Stunning. Elegant. Antique. Most of all, free.
These illustrations released by the British Library are something to behold.
Check them out here : Flickr – British Library
Made open for the public to use, these photos were posted by the British Library to keep up with their theme of being the largest open source institution in the world. One of the noticeable things about how such a huge collection was posted online and with such ease and uniformity is the Library’s Mechanical Curator, explained as hence –
“The project, started in 2013, uses the library’s “Mechanical Curator” to randomly choose images or curiosities from public domain books in its digitized collection, which includes over 65,000 books from the 17th, 18th and 19th centuries. The Mechanical Curator was created in the Library’s own lab, and you can see it in action on a Twitter bot, which publishes an image every hour.”
Here’s the bot in live action : Mechanical Curator’s Twitter
Plus Point Alert – It’s quite witty.
The collection itself is very varied, with pictures ranging from colonial photographs to vintage illustrations, fancy hand lettering to cultural depictions in forms of film images. It’s like a huge vintage Pinterest board running completely on it’s own!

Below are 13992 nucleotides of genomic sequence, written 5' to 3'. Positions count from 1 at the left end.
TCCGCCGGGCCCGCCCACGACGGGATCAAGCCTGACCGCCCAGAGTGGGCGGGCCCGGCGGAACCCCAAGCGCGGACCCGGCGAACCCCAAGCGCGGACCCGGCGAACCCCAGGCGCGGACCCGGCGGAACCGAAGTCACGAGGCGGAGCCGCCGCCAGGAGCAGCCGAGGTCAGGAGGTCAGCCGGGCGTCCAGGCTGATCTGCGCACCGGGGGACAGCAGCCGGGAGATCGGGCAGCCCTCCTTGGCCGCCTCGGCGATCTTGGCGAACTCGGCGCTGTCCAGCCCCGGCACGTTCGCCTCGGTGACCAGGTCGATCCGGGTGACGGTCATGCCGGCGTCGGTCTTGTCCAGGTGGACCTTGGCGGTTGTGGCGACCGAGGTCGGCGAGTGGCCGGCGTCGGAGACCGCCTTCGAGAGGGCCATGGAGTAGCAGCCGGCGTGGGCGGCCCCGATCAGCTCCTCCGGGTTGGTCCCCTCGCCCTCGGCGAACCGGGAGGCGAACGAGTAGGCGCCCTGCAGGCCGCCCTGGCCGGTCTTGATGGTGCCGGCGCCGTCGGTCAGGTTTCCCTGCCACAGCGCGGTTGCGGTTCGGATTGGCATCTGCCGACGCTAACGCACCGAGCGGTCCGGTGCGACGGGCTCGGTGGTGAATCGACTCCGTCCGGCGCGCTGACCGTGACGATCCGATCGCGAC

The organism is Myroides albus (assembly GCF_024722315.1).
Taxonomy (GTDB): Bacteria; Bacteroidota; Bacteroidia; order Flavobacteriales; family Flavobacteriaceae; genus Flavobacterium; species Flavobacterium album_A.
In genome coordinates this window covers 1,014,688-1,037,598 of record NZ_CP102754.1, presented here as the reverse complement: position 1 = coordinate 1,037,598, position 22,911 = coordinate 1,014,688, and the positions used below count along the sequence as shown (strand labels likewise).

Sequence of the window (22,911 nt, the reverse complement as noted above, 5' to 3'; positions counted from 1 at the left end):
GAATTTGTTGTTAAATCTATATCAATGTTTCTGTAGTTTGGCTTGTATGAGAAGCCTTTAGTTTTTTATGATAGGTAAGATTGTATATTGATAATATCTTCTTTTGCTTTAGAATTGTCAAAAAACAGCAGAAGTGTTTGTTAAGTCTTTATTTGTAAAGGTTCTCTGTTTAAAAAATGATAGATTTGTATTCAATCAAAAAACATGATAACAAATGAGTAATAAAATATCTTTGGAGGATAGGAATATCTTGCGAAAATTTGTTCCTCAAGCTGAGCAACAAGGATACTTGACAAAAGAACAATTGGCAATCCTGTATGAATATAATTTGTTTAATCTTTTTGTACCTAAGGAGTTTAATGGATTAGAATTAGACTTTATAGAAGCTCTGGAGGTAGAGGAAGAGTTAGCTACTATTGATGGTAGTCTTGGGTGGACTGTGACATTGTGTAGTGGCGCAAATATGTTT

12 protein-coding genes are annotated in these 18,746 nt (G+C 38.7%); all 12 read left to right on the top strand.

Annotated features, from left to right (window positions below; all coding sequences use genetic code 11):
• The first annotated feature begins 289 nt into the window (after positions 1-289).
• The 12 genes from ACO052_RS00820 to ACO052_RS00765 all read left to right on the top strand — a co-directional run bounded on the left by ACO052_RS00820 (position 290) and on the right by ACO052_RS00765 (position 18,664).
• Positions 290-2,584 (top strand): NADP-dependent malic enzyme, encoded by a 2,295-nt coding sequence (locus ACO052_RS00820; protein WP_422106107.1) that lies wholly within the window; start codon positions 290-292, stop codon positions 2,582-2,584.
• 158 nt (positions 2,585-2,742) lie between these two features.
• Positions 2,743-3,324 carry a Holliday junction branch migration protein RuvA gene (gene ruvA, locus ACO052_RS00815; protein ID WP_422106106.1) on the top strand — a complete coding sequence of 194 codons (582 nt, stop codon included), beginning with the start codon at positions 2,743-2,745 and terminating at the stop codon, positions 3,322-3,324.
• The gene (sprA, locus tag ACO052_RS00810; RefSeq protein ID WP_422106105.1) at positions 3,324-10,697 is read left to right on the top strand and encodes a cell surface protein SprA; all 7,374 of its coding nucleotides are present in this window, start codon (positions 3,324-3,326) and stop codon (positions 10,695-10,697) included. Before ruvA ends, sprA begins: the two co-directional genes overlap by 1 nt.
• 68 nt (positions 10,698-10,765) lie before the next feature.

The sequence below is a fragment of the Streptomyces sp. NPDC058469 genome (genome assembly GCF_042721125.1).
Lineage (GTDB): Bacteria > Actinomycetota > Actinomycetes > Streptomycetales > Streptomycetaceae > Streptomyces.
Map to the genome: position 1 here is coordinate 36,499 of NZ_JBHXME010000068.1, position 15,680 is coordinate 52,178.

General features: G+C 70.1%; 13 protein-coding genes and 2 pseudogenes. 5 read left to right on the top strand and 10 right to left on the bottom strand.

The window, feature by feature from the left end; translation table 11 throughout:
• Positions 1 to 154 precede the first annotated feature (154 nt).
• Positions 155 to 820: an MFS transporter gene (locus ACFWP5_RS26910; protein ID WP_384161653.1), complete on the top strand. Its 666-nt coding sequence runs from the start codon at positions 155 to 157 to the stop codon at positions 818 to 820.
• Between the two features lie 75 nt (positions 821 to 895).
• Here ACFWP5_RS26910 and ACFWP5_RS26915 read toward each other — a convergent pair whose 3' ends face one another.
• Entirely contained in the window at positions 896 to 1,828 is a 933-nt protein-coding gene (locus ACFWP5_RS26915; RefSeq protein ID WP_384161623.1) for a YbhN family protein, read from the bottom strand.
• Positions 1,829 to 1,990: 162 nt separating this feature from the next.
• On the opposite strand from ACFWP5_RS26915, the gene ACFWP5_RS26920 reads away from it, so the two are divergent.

Now, why is it valuable to us?
Well, why should it not be? Vintage, classic, beautiful. These designs can be used from enhancing web designs when it comes to relating it to anything vintage, or the elegant ornaments can be used in interiors and otherwise, basically everywhere. These illustrations can even be morphed into something completely new, and let’s not start discussing what all can be done with those exquisite hand lettered fonts. Pretty.
Let’s look at some of these to verse ourselves better with the varied range of these illustrations.
Pictures ranging from inside a low-income farmer’s house to a warrior coming home after a war, victorious.
Some of these also explain geological aspects of these times, with some explaining the insides of a then-country.
Designs for interiors, ranging from simple elegant borders to elaborate floor plans can also be found.
There’s nothing these illustrations haven’t got covered. A virtual tour of the previous era, quite suitable to call these.
Views presented in the article are those of the author and not of ED.